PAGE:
Overall rating
Single Malt
Gordon & MacPhail (GM)
Bottling serie
Connoisseurs Choice - Miniature
40.0 % Vol.
50 ml
Brown Label
Added on
26 Jan 2015 5:35 pm by gb21011971

Average value

€ 20.00

0 × in wishlist

8 × member ratings

23 × in collection

Whisky Reviews for Convalmore 1969 GM

5 users have left a review for this whisky and scored it an average of 84.60 points

  1. MaltMartin scored this whisky 85 points Connoisseur

    Tasted this 'shy' and salty Convalmore from the end of the 1960's on a lazy Sunday afternoon in October 2018 with my good friend CaskStrength.
    • Nose
      Typical 'brown label' nose with earthy mossy notes intermingled with soft tones of yellow fruit (pineapple, mango and pear). Some honey maltiness and violet. Whiff of smoke as well.
    • Taste
      Unexpectedly salty at first mouthfeel. Followed with honey clover, custard and cake mix. Toffee-treacle sweetness. Also cedar wood and cinnamon. Slight peatiness at the background.
    • Finish
      Medium long. Liquorice. A little ginger. Cloves. Salty at the end again.

  2. Zinni scored this whisky 86 points Connoisseur

    • Nose
      88 88
      moldy (almost rotten) cellar, wet cardboard, OBF en masse ... homemade vegetable broth, not quite fresh mushrooms, some sherry mixes in the background
    • Taste
      84 84
      At first it gets a bit watery, but then gains strength and spreads warming in the mouth, caramelized malt, apricot
    • Finish
      87 87
      would give him more than 40% (as so often with the old brownies), dextrose

  3. WhiskyLovingPianist scored this whisky 85 points Connoisseur

    N: In 2016 its got to be 46% but in the 60’s and 70’s, 40% was often spot on. Same story with the last two Aberfeldy’s i just polished off - WB & WB. I’ve had this Convalmore before scoring it a B-, but i had to contend with OBE. This one hasn’t got it [on the nose at least], so its blue skies thus far. So, power - check. Descriptors: paper/cardboard - so plenty of wort. Theres plenty of methylated spirit here, so thats pure ethanol really, minus the purple dye. The main impression is of a perfume however. Despite the dense body, the notes are light and ethereal. I get rose petals, potpourri,  almond & cherry biscuits [another one for the cook book and back to the distillate], orange<mandarin essential oil, putty=toffee,….  ok lets dive in.
    T: Oh, theres that OBE, soapy again - maybe it is the whisky and not OBE? Mouthfeel is lovely, oily=buttery, with a balanced malty=oak development. Becomes rather neutral flavour-wise yet ever solid and strong. It’s nutty for sure with a little [white] peppery chocolate, but its oaked and malty in the main.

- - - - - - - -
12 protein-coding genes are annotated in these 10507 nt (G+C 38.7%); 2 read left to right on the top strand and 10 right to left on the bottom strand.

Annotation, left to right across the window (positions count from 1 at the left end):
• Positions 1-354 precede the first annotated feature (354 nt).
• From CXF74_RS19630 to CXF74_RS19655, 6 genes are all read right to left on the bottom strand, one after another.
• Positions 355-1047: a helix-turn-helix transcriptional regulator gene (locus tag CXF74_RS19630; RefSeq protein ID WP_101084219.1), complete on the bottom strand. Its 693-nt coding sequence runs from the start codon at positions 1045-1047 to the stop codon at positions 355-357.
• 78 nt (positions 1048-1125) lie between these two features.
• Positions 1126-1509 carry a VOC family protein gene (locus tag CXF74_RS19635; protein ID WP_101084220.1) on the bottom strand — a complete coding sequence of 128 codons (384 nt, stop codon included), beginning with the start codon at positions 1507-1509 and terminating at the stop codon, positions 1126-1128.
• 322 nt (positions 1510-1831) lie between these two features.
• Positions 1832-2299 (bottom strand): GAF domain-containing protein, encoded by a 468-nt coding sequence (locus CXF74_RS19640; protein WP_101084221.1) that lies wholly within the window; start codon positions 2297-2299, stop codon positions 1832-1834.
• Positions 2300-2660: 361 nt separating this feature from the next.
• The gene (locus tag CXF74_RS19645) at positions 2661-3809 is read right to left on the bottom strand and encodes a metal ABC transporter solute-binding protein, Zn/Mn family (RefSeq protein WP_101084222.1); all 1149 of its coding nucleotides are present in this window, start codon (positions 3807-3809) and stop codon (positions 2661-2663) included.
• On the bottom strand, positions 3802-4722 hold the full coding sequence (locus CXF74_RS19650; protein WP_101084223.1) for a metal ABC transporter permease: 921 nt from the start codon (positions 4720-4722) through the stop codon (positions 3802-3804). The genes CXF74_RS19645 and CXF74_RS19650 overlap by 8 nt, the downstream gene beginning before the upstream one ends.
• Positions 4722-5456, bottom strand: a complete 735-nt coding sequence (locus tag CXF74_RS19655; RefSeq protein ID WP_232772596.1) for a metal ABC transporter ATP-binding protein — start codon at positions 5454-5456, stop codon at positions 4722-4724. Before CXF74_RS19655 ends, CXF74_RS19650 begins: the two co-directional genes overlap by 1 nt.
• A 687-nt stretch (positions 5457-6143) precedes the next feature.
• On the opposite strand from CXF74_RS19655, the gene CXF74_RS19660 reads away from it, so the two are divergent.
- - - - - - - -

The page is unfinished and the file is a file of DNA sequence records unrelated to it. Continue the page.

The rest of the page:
F: Dry again, with a disappearing act,…. no not exactly -  the remnants hover in the sky/on the top of the palate. Key lime pie and a little oily-industrial spirit remains.
    C: Hey, it’s not a bad malt but not really what i wanted to follow the rather special 1966 Aberfeldy WB. Let me see what i have as a finale. Ooh, this will do WB

    Scores a B-

  4. WhiskyLovingPianist scored this whisky 85 points Connoisseur

    N: This follows two other closed distillery whiskies, both from Coleburn’s: 1981 WB & 1972 WB. This one indicates more hope than those. Theres plenty of OBE along with soot & ash, oily mechanics floor, oily barley, buttery paraffin, chlorine [thats a first], a yeasty white wine and [paper mache and wood] glue. After time its oily vanillas and furniture polish that endure before the more floral potpourri and soft [pink] candy materialises. Definitely interesting and with time its rather complete, an old style 60’s NAS with oomph - great start.
    T: Damnit, an industrial-soapy arrival - I wasn’t expecting that, this could be ruined. With a drop of water the grain opens up and the dry, cracked oak appears. More vanillas and a generally soft/feeble journey with a faint coal note throughout - the soap notes largely dissipated but the metallic, industrial spiritiness still present. After more than an hour theres more of an overall oily, deep tarry barley profile, bordering on a light-bitter liqourice still with the vanillas playing ball. The OBE is diminished to a large extent and as a result is far more rewarding.
    F: Dusty, dry finish, floors again in general workshop form but dry oaky, milk chocolate vanillas and soft, sherried, furniture polish are offering a fine conclusion. Its gritty and oily all the way through. Despite the oakiness its the industrial spirit that tends to grab the most attention despite spending most time behind the scenes, but again after an hour its the light-bitter liquorice than persists rather favourably and a fine transformation has occurred.
    C: Despite a 5cl bottle at full level im crediting OBE with much of this whisky’s downfall temporarily. Time however solves most of these issues. Its old style all the way with an incredible amount of vibrancy for 40%. This is a demonstration of how time can heal [mostly] all wounds.

    Scores a B-

  5. gb21011971 scored this whisky 79 points Member Senior

    Needs some air time to open up. Before that alcohol and oak dominates.After giving it some time many floral and citrus notes develop. This is still a very oaky whisky, but in a good way. Adding water doesn't change it much, I rather prefer it without.

    My guess is this is a pretty young Convalmore. Curious if someone knows the bottling date.

    The 28 and 36 year old distillery bottles from 1977 are much better in my opinion.


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